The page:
9

I would like to print all my C comments to a separate text file.

  • Using awk, sed, grep, or bash
  • output all multi-line C comments between /* ... */ (inclusive)
  • output lines with // comments
  • Optional: print line numbers

I tried these solutions but it did not work on Ubuntu

The purpose of my request is to be able to quickly use the source code comments as a starting point for good documentation. I do not like the extra clutter and proprietary embedded commands (i.e. Doxygen) of dedicated documentation programs. For example, properly commenting each source code function and removing superficial one line comments will be a great time saver, and provide a nearly complete reference. This will also encourage better source code comments.

7
  • 1
    How robust does it need to be? In particular if you have /* inside a string does it need to work correctly?
    – icarus
    Jan 5 at 5:30
  • No special cases. My source files are plain vanilla so a simple straight forward solution is fine. I just want to improve documentation and have a starting point.
    – jwzumwalt
    Jan 5 at 5:34
  • 2
    Plain vanilla source files can still have printf("/* Automatically generated file, do not edit!\n") in them! To solve this problem you pretty much need to go character by character through the source file, making choices on each one. This tends to rule of grep. Let me see what I can come up with.
    – icarus
    Jan 5 at 5:42
  • Do you allow nested comments?
    – nobody
    Jan 5 at 12:25
  • 1
    Programs, such as Doxygen have all the edge cases that makes this kind of thing very difficult, and a simple grep won't work. Also, it works on undocumented code, so you don't need all the 'extra clutter'.
    – Neil
    Jan 5 at 15:54

5 Answers 5

31

There's been quite a few answers using shell-magic already, but I think it can be done a lot easier by using the tools you probably already have. Namely, gcc.

diff -u <(gcc -fpreprocessed -dD -E main.c) main.c | grep '^+' | cut -c 2-

How it works?

  1. gcc -fpreprocessed -dD -E main.c Removes all comments from a file and puts it on stdout

  2. diff -u <(...) main.c Takes the input from stdout and compares it with the original

  3. grep '^+' Filters on all lines starting with a +. In other words: filter on what was previously a determined a comment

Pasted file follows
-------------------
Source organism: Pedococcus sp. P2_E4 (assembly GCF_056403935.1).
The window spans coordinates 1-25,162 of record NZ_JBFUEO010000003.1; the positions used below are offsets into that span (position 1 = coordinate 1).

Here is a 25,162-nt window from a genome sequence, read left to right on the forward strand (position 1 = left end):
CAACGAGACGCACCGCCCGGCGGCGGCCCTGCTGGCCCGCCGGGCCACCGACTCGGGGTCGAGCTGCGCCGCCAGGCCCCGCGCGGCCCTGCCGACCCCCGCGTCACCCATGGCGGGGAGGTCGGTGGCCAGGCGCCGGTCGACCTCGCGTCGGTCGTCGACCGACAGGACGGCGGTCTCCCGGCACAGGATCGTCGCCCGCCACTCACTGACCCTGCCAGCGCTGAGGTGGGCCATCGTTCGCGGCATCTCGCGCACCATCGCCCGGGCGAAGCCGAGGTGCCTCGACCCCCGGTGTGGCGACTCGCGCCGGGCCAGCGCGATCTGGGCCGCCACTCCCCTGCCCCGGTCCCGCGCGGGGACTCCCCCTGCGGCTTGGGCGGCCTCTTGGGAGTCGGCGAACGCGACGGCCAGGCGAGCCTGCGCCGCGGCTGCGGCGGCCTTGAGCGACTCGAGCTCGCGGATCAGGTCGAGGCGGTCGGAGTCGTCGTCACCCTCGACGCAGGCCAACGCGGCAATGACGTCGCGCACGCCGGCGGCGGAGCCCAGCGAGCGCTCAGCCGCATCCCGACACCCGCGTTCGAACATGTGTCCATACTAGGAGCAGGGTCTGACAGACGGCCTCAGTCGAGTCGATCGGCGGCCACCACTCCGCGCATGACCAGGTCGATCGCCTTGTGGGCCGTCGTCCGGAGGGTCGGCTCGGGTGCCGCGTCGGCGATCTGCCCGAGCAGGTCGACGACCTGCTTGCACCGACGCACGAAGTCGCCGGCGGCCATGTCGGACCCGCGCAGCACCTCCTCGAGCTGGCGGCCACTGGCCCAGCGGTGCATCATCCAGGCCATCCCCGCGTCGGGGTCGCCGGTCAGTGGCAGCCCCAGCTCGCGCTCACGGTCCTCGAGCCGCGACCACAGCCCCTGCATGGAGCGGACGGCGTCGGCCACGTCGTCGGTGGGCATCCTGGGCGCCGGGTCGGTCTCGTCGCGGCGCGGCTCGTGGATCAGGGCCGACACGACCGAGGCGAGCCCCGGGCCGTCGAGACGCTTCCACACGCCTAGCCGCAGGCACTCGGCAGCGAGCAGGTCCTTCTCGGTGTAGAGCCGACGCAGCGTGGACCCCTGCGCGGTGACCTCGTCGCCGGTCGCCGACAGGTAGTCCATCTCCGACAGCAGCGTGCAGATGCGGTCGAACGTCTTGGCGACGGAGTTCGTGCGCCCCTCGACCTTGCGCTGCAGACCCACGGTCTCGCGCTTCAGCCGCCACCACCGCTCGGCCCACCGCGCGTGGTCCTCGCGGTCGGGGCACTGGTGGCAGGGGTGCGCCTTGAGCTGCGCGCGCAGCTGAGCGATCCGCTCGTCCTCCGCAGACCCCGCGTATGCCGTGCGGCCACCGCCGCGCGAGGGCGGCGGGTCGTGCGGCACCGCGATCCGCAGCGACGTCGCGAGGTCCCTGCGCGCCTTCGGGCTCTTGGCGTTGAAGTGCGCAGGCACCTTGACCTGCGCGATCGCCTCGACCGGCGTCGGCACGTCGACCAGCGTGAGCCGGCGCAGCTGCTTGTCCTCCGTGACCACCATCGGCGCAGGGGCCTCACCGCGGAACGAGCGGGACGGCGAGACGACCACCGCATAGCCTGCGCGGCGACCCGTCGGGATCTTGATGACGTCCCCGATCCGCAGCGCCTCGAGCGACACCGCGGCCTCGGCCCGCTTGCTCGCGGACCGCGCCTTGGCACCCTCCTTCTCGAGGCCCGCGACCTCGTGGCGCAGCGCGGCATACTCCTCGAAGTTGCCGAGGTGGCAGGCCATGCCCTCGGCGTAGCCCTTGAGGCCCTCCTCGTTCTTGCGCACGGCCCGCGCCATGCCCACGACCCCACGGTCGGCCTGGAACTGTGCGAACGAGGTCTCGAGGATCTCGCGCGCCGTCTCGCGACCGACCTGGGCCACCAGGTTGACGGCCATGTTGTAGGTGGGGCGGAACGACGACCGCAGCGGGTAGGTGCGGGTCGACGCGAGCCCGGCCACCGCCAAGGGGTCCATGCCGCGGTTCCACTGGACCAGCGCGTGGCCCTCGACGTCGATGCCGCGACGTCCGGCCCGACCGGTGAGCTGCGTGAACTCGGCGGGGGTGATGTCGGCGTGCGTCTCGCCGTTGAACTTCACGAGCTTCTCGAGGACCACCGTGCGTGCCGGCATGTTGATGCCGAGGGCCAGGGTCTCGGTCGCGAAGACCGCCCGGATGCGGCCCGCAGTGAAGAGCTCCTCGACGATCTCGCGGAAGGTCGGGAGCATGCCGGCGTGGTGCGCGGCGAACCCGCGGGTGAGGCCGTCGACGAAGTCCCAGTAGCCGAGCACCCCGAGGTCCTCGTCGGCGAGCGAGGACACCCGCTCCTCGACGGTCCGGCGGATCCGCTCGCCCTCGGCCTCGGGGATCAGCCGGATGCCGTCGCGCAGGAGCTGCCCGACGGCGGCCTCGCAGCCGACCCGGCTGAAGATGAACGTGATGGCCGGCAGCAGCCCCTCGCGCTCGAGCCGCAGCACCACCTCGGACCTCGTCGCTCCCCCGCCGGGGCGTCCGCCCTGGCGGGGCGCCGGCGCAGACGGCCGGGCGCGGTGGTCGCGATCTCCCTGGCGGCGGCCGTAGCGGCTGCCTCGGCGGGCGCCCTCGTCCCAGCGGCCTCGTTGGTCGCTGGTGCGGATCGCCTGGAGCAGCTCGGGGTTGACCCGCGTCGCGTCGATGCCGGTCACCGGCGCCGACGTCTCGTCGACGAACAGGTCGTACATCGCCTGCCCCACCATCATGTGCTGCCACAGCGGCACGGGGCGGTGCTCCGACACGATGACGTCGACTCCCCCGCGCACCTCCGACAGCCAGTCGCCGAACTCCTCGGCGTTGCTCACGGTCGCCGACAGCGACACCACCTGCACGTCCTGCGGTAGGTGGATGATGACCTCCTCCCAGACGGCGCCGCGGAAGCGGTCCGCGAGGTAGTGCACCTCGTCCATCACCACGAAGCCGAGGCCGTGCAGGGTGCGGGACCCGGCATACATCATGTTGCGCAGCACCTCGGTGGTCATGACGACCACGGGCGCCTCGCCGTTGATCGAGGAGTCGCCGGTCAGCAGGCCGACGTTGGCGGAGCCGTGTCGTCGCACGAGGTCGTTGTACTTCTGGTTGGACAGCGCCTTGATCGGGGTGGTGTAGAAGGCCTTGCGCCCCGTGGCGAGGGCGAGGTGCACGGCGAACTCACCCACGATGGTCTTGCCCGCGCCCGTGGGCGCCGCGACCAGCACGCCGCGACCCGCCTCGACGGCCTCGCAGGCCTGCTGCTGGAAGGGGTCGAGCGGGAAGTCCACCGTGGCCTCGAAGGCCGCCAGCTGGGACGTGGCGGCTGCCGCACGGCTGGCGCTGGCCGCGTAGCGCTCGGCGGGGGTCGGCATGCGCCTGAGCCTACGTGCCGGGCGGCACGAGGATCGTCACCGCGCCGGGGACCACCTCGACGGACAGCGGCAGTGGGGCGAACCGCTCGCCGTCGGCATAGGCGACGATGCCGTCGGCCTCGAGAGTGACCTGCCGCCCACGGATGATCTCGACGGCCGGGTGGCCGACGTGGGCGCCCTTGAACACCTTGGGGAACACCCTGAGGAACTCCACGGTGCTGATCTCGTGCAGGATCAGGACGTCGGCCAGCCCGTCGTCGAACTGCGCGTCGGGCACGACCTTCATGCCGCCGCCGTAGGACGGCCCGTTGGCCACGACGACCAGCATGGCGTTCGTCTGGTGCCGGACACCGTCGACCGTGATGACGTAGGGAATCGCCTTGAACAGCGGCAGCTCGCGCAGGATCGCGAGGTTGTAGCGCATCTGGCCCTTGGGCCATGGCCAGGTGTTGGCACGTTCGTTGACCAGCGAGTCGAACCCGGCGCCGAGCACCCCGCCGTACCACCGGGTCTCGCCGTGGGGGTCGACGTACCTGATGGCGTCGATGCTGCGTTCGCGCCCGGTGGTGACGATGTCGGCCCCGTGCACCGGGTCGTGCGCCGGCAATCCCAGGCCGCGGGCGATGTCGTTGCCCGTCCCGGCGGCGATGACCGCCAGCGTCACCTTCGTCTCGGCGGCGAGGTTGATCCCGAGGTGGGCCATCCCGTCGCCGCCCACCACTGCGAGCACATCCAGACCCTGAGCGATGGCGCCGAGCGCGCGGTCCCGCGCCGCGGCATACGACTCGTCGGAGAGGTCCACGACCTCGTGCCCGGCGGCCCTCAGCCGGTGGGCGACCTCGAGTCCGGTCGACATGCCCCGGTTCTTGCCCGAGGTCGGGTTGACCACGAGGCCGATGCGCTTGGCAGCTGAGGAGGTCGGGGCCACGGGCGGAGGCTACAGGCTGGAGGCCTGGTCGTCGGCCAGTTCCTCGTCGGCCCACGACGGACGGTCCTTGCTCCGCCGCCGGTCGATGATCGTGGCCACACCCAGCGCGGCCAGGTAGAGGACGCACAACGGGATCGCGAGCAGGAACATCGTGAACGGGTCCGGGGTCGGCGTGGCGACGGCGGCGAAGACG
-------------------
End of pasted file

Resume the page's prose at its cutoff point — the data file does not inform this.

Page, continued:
4. cut -c 2- Remove the + symbols from the output

No need for super complex regex, perl or awk stuff while also covering all edge cases that the other answers might have missed.

8
  • 7
    +1 for parsing C rather than using Regexp (even though I love using regexp) Jan 5 at 15:29
  • 2
    That doesn't really work in practice on real life C code, partly because gcc -E affects the spacing (that part can be addressed with the -w option of diff), partly because it assumes comments consist of whole lines, and also because diff can include the same (uncommented) line both as -line and +line in some hunks, when the preprocessor adds some #... in addition to removing some comments. You can compare with the output of my answer's solution to see where it fails. Jan 6 at 13:01
  • 1
    @RedGrittyBrick, you don't need to do a full C language parsing, only tokenising like the C pre-processor does, which is not hard to do with perl regexps, certainly not as hard as parsing XML with regexps like in the Q&A you link to. Jan 6 at 14:34
  • @StéphaneChazelas When writing this answer, I used it on real life C code. Indeed, it doesn't remove the non-comment parts of lines containing inline comments, but... that's not what OP asked. So, yes. Our answers provide slightly different output, but for all practical purposes both are functional and do what OP asked. It's just that, in my humble opinion, using gcc is a lot simpler and readable than the big block of perl code.
    – Opifex
    Jan 7 at 0:00
  • As I said, the problems are not limited to comments not taking up the full lines. Try it for instance in the (very short) Src/main.c or Src/builtinc.c in the source code of zsh which are the two files I tried it on. Jan 7 at 10:00
13

It's not as trivial as it may seem if you take into account things like: puts("string with /*") bearing in mind that "s can occur in ch = '"'.

Or line continuations:

printf("...");    /\
* yes, this is a comment */
/\
/ and this as well

Or trigraphs.

To cover those, we can adapt this answer to the opposite question to make it print rather than remove the comments:

perl -0777 -pe '
  s{
    (?<comment>
      # /* ... */ C comments
      / (?<lc> # line continuation
          (?<bs> # backslash in its regular or trigraph form
            \\ | \?\?/
          )
          (?: \n | \r\n?) # handling LF, CR and CRLF line delimiters
        )* \* .*? \* (?&lc)* /
      | / (?&lc)* / (?:(?&lc) | [^\r\n])* # // C++/C99 comments
    ) |
       "(?:(?&bs)(?&lc)*.|.)*?" # "strings" literals
       | '\''(?&lc)*(?:(?&bs)(?&lc)*(?:\?\?.|.))?(?:\?\?.|.)*?'\'' # (w)char literals
       | \?\?'\'' # trigraph form of ^
       | .[^'\''"/?]* # anything else
  }{$+{comment} eq "" ? "" : "$+{comment}\n"}exsg'

Which on the contrived examples from the other question which cover most of the corner cases:

#include <stdio.h>
int main()
{
  printf("%d %s %s %c%c%c%c%c %s %s %d\n",
  1-/* comment */-1,
  /\
* comment */
  "/* not a comment */",
  /* multiline
  comment */
  // comment
  /\
/ comment
  // multiline\
comment
  "// not a comment",
  '"' /* comment */ , '"',
  '\'','"'/* comment */,
  '\
\
"', /* comment */
  "\\
" /* not a comment */ ",
  "??/" /* not a comment */ ",
  '??''+'"' /* "comment" */);
  return 0;
}

Gives:

/* comment */
/\